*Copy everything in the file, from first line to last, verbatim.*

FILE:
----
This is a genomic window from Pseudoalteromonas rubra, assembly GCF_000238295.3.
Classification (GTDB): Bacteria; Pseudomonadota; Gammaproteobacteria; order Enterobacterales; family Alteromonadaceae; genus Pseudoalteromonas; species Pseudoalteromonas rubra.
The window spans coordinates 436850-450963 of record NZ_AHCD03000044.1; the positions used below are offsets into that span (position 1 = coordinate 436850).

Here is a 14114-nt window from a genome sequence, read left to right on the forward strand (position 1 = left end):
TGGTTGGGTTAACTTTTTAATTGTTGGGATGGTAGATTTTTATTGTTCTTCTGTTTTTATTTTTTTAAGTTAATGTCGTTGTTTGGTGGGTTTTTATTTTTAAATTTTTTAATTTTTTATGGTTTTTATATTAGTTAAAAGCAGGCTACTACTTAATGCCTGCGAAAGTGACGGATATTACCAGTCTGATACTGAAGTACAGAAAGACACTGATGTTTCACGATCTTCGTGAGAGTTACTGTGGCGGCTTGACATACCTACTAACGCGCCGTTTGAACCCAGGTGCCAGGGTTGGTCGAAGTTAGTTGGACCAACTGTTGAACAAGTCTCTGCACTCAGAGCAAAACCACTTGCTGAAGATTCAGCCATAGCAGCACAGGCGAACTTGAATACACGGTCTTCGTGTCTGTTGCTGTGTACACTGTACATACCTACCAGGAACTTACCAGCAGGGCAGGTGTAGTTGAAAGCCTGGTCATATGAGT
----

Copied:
This is a genomic window from Pseudoalteromonas rubra, assembly GCF_000238295.3.
Classification (GTDB): Bacteria; Pseudomonadota; Gammaproteobacteria; order Enterobacterales; family Alteromonadaceae; genus Pseudoalteromonas; species Pseudoalteromonas rubra.
The window spans coordinates 436850-450963 of record NZ_AHCD03000044.1; the positions used below are offsets into that span (position 1 = coordinate 436850).

Here is a 14114-nt window from a genome sequence, read left to right on the forward strand (position 1 = left end):
TGGTTGGGTTAACTTTTTAATTGTTGGGATGGTAGATTTTTATTGTTCTTCTGTTTTTATTTTTTTAAGTTAATGTCGTTGTTTGGTGGGTTTTTATTTTTAAATTTTTTAATTTTTTATGGTTTTTATATTAGTTAAAAGCAGGCTACTACTTAATGCCTGCGAAAGTGACGGATATTACCAGTCTGATACTGAAGTACAGAAAGACACTGATGTTTCACGATCTTCGTGAGAGTTACTGTGGCGGCTTGACATACCTACTAACGCGCCGTTTGAACCCAGGTGCCAGGGTTGGTCGAAGTTAGTTGGACCAACTGTTGAACAAGTCTCTGCACTCAGAGCAAAACCACTTGCTGAAGATTCAGCCATAGCAGCACAGGCGAACTTGAATACACGGTCTTCGTGTCTGTTGCTGTGTACACTGTACATACCTACCAGGAACTTACCAGCAGGGCAGGTGTAGTTGAAAGCCTGGTCATATGAGT